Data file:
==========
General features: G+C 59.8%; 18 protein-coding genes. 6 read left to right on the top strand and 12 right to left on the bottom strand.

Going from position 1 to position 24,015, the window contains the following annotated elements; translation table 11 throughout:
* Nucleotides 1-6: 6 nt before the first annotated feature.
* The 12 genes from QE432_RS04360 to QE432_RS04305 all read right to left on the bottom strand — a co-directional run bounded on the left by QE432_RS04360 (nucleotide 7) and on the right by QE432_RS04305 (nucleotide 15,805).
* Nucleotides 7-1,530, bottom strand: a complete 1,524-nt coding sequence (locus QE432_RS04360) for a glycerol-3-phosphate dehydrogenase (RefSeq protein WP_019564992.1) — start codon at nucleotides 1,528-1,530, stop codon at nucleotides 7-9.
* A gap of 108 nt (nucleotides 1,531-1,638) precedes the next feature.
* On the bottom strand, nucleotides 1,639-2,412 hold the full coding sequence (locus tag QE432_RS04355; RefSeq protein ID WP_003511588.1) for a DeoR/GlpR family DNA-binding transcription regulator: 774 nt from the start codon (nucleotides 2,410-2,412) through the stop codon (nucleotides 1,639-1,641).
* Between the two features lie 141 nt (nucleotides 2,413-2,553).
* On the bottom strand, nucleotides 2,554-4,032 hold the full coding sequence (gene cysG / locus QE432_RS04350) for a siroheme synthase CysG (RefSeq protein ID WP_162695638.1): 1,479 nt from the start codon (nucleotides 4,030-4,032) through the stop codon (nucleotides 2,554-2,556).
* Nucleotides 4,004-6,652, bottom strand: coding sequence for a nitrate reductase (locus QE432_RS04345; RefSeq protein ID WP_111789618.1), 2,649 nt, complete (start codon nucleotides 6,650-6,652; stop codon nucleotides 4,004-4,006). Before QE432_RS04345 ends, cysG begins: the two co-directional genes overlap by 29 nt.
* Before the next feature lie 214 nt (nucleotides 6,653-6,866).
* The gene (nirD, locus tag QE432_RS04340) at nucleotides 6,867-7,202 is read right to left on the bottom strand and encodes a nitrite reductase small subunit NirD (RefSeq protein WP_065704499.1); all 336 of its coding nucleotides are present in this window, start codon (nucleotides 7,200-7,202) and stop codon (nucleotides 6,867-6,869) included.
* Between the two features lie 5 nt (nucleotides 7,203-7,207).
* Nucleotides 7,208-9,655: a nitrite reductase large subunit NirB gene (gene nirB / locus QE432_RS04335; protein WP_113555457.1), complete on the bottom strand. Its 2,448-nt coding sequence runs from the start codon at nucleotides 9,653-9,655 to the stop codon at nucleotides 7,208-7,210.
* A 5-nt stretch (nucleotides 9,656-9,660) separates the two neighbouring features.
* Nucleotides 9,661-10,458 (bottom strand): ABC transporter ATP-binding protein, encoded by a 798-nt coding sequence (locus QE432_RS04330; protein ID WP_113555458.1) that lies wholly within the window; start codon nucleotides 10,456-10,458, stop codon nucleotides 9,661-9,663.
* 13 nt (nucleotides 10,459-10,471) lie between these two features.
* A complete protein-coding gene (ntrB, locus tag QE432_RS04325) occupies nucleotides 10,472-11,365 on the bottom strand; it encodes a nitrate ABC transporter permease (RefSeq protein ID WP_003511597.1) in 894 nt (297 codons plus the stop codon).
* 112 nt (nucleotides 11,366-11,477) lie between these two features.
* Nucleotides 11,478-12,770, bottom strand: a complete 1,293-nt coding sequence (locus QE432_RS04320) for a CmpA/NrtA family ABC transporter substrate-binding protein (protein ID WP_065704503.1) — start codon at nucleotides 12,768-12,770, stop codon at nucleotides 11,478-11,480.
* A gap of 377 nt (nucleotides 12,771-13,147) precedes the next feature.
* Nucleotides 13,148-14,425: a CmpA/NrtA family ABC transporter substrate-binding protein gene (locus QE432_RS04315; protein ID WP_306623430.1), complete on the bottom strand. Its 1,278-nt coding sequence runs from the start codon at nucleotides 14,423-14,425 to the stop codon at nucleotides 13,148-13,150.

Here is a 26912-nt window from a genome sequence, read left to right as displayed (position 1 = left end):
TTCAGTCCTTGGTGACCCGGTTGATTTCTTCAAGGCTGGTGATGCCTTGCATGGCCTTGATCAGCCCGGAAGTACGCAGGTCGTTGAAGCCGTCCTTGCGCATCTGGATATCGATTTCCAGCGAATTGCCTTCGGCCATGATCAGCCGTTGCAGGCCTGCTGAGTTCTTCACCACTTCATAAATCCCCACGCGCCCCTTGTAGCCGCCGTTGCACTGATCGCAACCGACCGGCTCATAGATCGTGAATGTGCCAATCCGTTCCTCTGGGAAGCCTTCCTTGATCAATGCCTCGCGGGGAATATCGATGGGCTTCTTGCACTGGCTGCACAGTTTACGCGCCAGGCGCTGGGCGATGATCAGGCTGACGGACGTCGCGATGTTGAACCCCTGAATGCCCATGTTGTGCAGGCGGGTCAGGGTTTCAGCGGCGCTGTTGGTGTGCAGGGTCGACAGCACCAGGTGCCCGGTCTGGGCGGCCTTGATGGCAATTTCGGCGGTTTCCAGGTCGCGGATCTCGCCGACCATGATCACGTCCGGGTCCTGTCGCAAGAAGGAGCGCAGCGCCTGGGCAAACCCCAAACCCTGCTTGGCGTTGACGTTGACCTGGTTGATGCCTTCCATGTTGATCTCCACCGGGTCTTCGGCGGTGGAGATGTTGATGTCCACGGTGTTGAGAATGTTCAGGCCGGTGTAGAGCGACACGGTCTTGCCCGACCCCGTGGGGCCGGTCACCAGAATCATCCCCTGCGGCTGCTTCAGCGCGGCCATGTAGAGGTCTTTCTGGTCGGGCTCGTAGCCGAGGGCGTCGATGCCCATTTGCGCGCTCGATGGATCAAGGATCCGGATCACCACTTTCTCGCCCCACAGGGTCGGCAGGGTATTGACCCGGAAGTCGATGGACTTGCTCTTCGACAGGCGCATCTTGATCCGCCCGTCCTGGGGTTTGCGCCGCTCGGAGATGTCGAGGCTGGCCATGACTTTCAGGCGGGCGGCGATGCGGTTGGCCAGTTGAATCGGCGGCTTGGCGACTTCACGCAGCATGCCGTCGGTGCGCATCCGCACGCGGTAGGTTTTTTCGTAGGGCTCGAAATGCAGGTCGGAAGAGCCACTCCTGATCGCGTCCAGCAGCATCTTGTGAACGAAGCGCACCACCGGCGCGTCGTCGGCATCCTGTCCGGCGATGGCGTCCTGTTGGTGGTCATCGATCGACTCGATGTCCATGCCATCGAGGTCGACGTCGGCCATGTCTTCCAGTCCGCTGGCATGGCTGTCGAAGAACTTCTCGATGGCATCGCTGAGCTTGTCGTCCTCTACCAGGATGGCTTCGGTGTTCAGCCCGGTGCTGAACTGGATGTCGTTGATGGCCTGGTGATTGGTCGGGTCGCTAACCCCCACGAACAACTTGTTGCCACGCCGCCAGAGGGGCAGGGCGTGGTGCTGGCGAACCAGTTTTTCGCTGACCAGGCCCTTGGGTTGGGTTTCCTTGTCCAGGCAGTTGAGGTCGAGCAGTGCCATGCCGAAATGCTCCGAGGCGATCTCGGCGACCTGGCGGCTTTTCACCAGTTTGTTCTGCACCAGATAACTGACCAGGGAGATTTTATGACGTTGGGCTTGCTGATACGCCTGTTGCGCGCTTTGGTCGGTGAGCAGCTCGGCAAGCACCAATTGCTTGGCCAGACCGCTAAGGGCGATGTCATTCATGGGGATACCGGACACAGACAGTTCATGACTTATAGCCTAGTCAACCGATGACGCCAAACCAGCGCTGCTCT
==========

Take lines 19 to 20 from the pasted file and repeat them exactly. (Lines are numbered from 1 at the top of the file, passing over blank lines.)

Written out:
* 112 nt (nucleotides 11,366-11,477) lie between these two features.
* Nucleotides 11,478-12,770, bottom strand: a complete 1,293-nt coding sequence (locus QE432_RS04320) for a CmpA/NrtA family ABC transporter substrate-binding protein (protein ID WP_065704503.1) — start codon at nucleotides 12,768-12,770, stop codon at nucleotides 11,478-11,480.